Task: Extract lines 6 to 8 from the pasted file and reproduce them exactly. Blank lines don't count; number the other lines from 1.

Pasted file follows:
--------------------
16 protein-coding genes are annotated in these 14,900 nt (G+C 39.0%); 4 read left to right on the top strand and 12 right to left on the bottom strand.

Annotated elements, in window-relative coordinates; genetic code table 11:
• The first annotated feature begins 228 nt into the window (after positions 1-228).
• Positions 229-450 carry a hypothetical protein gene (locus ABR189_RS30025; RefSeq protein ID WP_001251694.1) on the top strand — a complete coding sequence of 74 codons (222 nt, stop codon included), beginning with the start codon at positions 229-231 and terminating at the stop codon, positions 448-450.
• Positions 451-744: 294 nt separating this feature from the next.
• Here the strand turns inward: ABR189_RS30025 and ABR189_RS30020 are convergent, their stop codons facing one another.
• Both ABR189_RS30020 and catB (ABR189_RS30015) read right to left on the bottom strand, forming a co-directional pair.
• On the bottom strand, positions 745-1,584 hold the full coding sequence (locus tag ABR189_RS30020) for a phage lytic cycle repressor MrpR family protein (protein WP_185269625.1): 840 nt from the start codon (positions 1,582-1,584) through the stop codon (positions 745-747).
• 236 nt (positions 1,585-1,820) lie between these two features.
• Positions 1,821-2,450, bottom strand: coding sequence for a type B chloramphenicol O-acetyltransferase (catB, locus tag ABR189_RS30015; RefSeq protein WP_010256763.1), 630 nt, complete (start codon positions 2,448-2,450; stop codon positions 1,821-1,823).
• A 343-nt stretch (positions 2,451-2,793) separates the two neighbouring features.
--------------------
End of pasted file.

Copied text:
• Here the strand turns inward: ABR189_RS30025 and ABR189_RS30020 are convergent, their stop codons facing one another.
• Both ABR189_RS30020 and catB (ABR189_RS30015) read right to left on the bottom strand, forming a co-directional pair.
• On the bottom strand, positions 745-1,584 hold the full coding sequence (locus tag ABR189_RS30020) for a phage lytic cycle repressor MrpR family protein (protein WP_185269625.1): 840 nt from the start codon (positions 1,582-1,584) through the stop codon (positions 745-747).